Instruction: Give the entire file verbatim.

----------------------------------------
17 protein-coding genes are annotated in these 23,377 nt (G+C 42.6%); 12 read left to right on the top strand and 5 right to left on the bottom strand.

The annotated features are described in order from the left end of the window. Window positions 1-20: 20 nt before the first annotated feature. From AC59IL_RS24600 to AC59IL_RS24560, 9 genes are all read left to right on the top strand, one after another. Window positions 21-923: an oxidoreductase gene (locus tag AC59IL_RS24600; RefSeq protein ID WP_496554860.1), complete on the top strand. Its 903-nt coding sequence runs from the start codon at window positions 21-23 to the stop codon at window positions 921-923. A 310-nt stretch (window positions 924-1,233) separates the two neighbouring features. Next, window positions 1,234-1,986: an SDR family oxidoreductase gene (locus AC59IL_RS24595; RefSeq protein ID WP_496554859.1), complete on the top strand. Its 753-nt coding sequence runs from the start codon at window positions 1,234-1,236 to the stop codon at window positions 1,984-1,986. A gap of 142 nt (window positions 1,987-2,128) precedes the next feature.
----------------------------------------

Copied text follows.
17 protein-coding genes are annotated in these 23,377 nt (G+C 42.6%); 12 read left to right on the top strand and 5 right to left on the bottom strand.

The annotated features are described in order from the left end of the window. Window positions 1-20: 20 nt before the first annotated feature. From AC59IL_RS24600 to AC59IL_RS24560, 9 genes are all read left to right on the top strand, one after another. Window positions 21-923: an oxidoreductase gene (locus tag AC59IL_RS24600; RefSeq protein ID WP_496554860.1), complete on the top strand. Its 903-nt coding sequence runs from the start codon at window positions 21-23 to the stop codon at window positions 921-923. A 310-nt stretch (window positions 924-1,233) separates the two neighbouring features. Next, window positions 1,234-1,986: an SDR family oxidoreductase gene (locus AC59IL_RS24595; RefSeq protein ID WP_496554859.1), complete on the top strand. Its 753-nt coding sequence runs from the start codon at window positions 1,234-1,236 to the stop codon at window positions 1,984-1,986. A gap of 142 nt (window positions 1,987-2,128) precedes the next feature.